This Guerilla Street Art Exhibition Is Targeting Australia’s Inaction On Climate Change

This Guerilla Street Art Exhibition Is Targeting Australia’s Inaction On Climate Change


The artists who introduced it are calling it Australia’s ‘largest unsanctioned out of doors artwork exhibition’. About the past week, 78 marketing boards in general public spaces like bus shelters, tram stops and info booths in central business enterprise hubs had been stripped of their paid advertising posters and replaced with bespoke artist renderings contacting for ‘Real local weather motion now’. The guerrilla art marketing campaign was introduced by a collective of 41 Australian artists, and is ‘a direct response to the thoughts of hopelessness and powerlessness expert nationwide in the latest weeks’.

Most of the posters allude to Australian cultural merchandise, niche idioms and legendary illustrations or photos. A sooty Blinky Monthly bill dashes from a looming blaze, a mural of Scott Morrison drinking cocktails in Hawaii is sprayed across a brick façade, and a Caramello Koala melts in the heat. By calling on Australian nationalism, and implying the destruction of these cultural icons, the posters reference a brand name of rhetoric politicians have used in their weather adjust denialism.

The collective significantly item to the country’s newspaper monopoly, which they accuse of misrepresenting weather science. ‘Beyond bushfires, the intervention speaks much more broadly to the use of standard advertising and marketing house in Australia’ they said in a statement.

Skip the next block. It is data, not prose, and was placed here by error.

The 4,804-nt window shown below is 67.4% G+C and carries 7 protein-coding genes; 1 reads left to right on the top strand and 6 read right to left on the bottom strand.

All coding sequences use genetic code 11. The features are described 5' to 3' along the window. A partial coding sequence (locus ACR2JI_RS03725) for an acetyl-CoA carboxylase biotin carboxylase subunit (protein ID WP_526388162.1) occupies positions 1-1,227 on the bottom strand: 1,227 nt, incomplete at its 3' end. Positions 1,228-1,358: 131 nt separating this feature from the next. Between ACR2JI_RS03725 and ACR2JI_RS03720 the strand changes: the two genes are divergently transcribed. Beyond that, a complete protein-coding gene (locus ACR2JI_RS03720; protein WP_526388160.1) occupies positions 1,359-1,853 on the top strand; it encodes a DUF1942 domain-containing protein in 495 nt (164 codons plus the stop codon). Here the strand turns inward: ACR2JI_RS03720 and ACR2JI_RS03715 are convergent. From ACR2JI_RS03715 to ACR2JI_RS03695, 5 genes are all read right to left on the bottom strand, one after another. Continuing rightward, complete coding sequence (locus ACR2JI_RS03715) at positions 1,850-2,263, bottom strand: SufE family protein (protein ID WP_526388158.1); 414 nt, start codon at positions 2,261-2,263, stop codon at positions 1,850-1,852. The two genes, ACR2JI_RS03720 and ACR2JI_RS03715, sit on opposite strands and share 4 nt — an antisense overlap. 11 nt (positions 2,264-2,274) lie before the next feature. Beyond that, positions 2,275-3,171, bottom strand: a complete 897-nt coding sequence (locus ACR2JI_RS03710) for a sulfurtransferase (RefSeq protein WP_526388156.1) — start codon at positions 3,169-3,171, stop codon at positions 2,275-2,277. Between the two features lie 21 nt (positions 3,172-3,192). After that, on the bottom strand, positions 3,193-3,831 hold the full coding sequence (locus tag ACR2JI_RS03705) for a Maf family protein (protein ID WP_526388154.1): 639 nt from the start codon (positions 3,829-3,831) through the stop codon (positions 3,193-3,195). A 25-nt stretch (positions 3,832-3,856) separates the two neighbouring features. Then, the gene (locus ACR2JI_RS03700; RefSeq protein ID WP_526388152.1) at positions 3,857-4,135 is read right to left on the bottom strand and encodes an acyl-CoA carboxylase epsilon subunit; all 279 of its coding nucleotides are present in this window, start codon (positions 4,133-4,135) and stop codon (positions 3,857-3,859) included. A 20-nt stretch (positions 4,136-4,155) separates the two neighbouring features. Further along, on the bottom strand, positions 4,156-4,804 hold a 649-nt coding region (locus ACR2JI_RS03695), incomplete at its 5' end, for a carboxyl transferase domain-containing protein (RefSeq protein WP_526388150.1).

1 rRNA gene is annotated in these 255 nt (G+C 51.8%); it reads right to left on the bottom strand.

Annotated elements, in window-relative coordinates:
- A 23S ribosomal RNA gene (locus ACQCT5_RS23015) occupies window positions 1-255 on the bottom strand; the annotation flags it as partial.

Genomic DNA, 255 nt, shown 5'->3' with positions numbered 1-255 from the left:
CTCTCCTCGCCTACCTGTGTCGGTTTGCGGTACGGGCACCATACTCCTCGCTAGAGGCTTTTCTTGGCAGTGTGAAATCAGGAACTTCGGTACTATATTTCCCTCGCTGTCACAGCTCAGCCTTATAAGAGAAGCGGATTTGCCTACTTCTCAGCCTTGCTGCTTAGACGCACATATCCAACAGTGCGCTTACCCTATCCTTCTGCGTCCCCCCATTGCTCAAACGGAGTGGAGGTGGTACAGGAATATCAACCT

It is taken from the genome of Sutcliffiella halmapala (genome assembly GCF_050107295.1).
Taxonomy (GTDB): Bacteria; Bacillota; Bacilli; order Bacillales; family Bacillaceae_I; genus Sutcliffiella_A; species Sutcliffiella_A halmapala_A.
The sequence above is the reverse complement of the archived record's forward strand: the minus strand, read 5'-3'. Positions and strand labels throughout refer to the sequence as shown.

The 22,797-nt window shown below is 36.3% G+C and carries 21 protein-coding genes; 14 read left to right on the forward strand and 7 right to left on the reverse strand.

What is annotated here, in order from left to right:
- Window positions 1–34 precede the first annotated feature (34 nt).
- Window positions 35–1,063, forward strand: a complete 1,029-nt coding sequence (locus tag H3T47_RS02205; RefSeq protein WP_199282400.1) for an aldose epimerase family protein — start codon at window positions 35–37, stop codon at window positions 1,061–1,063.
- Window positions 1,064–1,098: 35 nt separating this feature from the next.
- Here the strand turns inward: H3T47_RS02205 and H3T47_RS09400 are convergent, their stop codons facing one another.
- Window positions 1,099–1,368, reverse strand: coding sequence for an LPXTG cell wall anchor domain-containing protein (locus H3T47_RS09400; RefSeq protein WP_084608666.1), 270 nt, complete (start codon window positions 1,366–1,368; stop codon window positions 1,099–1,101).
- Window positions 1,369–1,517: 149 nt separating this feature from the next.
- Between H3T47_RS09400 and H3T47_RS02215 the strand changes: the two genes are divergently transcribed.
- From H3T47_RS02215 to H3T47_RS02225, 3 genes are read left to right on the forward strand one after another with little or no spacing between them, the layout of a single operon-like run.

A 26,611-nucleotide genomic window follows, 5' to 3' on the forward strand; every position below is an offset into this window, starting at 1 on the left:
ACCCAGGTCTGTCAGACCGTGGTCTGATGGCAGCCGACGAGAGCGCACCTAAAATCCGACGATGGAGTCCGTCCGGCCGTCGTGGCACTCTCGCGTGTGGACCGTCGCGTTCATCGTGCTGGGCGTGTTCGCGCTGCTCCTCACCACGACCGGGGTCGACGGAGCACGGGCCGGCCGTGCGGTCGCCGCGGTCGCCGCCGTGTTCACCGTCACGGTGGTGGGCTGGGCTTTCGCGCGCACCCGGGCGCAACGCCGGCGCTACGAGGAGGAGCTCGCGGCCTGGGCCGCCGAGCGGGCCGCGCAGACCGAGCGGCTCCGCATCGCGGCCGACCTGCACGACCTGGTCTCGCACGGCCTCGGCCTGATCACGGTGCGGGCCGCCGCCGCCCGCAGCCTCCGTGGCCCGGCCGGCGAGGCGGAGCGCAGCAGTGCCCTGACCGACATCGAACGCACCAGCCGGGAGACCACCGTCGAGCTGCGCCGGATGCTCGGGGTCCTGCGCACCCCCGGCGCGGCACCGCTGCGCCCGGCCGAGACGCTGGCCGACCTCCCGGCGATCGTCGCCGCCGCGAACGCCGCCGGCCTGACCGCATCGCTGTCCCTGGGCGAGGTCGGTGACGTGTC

With a combined get to of 700,000 on social media, the artists hope to use their very own platforms to ‘question the placement of the media landscape in Australia, and its coverage of challenges about local climate change’ on a more immediate stage. No dilution of the concept through mainstream media outlets can come about when the media is your own.

Each and every poster holds a QR code which, once scanned by a phone digital camera, directs the consumer to a single of 30 environmental charities and non federal government organisations like the World Wildlife Organisation and Bush Heritage Australia.

Taking part Artists involve Ga Hill, Tom Gerrard, Sarah McCloskey, Amok Island, Andrew J Metal, Blends, Callum Preston, Cam Scale, Damien Mitchell, Dani Hair, DVATE, E.L.K, Ed Whitfield, FIKARIS, Fintan Magee, HEESCO, JESWRI, Ghostpatrol, Leans, Lluis fuzzhound, Lotte Smith, Lucy Lucy, Makatron, Michael Langenegger, Peter Breen, The Employees Art Collective, Stanislava Pinchuk, The Lazy Edwin, Thomas Bell, Tom Civil, WordPlay Studio, Peter Breen and several far more artists and artistic experts who have picked to stay nameless.



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